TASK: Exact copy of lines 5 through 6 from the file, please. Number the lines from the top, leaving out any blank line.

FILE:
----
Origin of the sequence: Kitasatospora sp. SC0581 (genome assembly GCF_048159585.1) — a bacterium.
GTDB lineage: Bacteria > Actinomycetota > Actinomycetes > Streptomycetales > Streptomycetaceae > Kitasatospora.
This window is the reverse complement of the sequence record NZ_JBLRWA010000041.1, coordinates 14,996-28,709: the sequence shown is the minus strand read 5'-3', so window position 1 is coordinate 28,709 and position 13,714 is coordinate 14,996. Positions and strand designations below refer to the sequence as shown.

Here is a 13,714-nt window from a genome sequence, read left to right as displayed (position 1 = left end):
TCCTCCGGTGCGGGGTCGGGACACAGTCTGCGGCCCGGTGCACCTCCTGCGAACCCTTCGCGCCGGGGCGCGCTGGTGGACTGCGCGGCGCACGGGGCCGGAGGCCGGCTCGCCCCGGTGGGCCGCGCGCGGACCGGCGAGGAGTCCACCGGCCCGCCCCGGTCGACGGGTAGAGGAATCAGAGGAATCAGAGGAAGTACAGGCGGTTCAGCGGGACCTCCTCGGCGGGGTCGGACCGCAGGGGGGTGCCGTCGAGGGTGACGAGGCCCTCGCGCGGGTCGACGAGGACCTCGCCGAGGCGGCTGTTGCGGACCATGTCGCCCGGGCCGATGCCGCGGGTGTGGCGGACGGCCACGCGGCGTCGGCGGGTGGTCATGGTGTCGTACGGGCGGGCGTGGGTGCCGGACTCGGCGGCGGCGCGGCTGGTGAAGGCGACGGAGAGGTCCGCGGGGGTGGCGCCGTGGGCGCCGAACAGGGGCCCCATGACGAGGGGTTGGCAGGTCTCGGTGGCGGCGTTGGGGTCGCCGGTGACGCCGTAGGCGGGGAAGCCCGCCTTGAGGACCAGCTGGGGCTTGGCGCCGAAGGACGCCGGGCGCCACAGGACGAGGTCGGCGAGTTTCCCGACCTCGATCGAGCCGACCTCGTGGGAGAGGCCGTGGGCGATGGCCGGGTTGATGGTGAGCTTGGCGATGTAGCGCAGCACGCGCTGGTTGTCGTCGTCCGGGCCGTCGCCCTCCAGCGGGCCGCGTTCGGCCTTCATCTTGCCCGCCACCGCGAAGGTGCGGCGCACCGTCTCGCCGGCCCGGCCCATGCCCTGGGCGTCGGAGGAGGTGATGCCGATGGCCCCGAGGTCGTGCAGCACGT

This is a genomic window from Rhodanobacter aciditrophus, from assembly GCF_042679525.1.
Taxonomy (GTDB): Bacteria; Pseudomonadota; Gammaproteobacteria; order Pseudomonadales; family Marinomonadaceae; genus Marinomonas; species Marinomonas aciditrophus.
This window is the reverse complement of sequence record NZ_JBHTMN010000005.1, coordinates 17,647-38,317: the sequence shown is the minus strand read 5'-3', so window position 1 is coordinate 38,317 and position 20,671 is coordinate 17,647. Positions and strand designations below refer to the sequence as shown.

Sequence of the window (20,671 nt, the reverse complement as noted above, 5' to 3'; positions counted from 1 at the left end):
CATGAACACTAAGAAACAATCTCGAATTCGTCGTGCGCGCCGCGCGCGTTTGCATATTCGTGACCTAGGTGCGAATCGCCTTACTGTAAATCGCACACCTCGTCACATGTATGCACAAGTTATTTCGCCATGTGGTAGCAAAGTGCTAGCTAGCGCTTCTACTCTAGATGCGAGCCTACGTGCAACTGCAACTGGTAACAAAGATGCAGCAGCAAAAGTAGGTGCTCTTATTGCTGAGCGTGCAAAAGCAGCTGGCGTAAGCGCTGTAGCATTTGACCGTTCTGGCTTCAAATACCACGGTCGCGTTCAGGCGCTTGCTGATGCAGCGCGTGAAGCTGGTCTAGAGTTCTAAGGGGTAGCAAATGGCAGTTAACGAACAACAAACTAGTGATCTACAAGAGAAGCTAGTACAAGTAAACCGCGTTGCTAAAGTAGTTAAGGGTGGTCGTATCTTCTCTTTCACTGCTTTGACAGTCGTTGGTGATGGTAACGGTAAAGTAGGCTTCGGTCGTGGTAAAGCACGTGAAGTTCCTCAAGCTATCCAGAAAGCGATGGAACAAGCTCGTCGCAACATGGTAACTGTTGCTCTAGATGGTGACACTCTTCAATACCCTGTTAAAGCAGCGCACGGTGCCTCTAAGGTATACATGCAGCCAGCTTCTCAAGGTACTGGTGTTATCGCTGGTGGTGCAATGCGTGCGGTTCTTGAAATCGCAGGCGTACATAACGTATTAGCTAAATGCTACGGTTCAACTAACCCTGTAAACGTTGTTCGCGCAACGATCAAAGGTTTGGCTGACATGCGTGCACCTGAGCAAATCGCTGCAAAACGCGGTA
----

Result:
TCCTCCGGTGCGGGGTCGGGACACAGTCTGCGGCCCGGTGCACCTCCTGCGAACCCTTCGCGCCGGGGCGCGCTGGTGGACTGCGCGGCGCACGGGGCCGGAGGCCGGCTCGCCCCGGTGGGCCGCGCGCGGACCGGCGAGGAGTCCACCGGCCCGCCCCGGTCGACGGGTAGAGGAATCAGAGGAATCAGAGGAAGTACAGGCGGTTCAGCGGGACCTCCTCGGCGGGGTCGGACCGCAGGGGGGTGCCGTCGAGGGTGACGAGGCCCTCGCGCGGGTCGACGAGGACCTCGCCGAGGCGGCTGTTGCGGACCATGTCGCCCGGGCCGATGCCGCGGGTGTGGCGGACGGCCACGCGGCGTCGGCGGGTGGTCATGGTGTCGTACGGGCGGGCGTGGGTGCCGGACTCGGCGGCGGCGCGGCTGGTGAAGGCGACGGAGAGGTCCGCGGGGGTGGCGCCGTGGGCGCCGAACAGGGGCCCCATGACGAGGGGTTGGCAGGTCTCGGTGGCGGCGTTGGGGTCGCCGGTGACGCCGTAGGCGGGGAAGCCCGCCTTGAGGACCAGCTGGGGCTTGGCGCCGAAGGACGCCGGGCGCCACAGGACGAGGTCGGCGAGTTTCCCGACCTCGATCGAGCCGACCTCGTGGGAGAGGCCGTGGGCGATGGCCGGGTTGATGGTGAGCTTGGCGATGTAGCGCAGCACGCGCTGGTTGTCGTCGTCCGGGCCGTCGCCCTCCAGCGGGCCGCGTTCGGCCTTCATCTTGCCCGCCACCGCGAAGGTGCGGCGCACCGTCTCGCCGGCCCGGCCCATGCCCTGGGCGTCGGAGGAGGTGATGCCGATGGCCCCGAGGTCGTGCAGCACGT

This is a genomic window from Rhodanobacter aciditrophus, from assembly GCF_042679525.1.